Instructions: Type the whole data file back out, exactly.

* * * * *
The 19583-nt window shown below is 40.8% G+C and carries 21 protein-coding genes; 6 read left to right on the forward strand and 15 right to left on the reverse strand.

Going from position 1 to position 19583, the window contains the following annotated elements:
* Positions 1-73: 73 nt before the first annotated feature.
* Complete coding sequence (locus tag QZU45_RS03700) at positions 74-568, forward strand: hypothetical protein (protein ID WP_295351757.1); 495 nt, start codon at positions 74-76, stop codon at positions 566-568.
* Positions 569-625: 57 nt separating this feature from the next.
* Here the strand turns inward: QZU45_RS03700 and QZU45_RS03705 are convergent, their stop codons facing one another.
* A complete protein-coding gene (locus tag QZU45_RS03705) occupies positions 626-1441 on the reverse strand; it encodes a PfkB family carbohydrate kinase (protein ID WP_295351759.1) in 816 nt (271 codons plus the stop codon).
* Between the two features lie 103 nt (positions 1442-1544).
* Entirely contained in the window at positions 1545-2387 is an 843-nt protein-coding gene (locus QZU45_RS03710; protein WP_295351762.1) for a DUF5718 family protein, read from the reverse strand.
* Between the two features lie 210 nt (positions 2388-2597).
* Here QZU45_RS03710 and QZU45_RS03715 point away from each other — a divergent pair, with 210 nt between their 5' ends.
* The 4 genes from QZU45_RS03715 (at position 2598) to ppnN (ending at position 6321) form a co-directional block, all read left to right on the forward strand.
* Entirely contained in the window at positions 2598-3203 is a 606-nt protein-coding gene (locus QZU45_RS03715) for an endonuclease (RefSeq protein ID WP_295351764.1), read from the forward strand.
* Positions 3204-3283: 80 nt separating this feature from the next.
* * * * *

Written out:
The 19583-nt window shown below is 40.8% G+C and carries 21 protein-coding genes; 6 read left to right on the forward strand and 15 right to left on the reverse strand.

Going from position 1 to position 19583, the window contains the following annotated elements:
* Positions 1-73: 73 nt before the first annotated feature.
* Complete coding sequence (locus tag QZU45_RS03700) at positions 74-568, forward strand: hypothetical protein (protein ID WP_295351757.1); 495 nt, start codon at positions 74-76, stop codon at positions 566-568.
* Positions 569-625: 57 nt separating this feature from the next.
* Here the strand turns inward: QZU45_RS03700 and QZU45_RS03705 are convergent, their stop codons facing one another.
* A complete protein-coding gene (locus tag QZU45_RS03705) occupies positions 626-1441 on the reverse strand; it encodes a PfkB family carbohydrate kinase (protein ID WP_295351759.1) in 816 nt (271 codons plus the stop codon).
* Between the two features lie 103 nt (positions 1442-1544).
* Entirely contained in the window at positions 1545-2387 is an 843-nt protein-coding gene (locus QZU45_RS03710; protein WP_295351762.1) for a DUF5718 family protein, read from the reverse strand.
* Between the two features lie 210 nt (positions 2388-2597).
* Here QZU45_RS03710 and QZU45_RS03715 point away from each other — a divergent pair, with 210 nt between their 5' ends.
* The 4 genes from QZU45_RS03715 (at position 2598) to ppnN (ending at position 6321) form a co-directional block, all read left to right on the forward strand.
* Entirely contained in the window at positions 2598-3203 is a 606-nt protein-coding gene (locus QZU45_RS03715) for an endonuclease (RefSeq protein ID WP_295351764.1), read from the forward strand.
* Positions 3204-3283: 80 nt separating this feature from the next.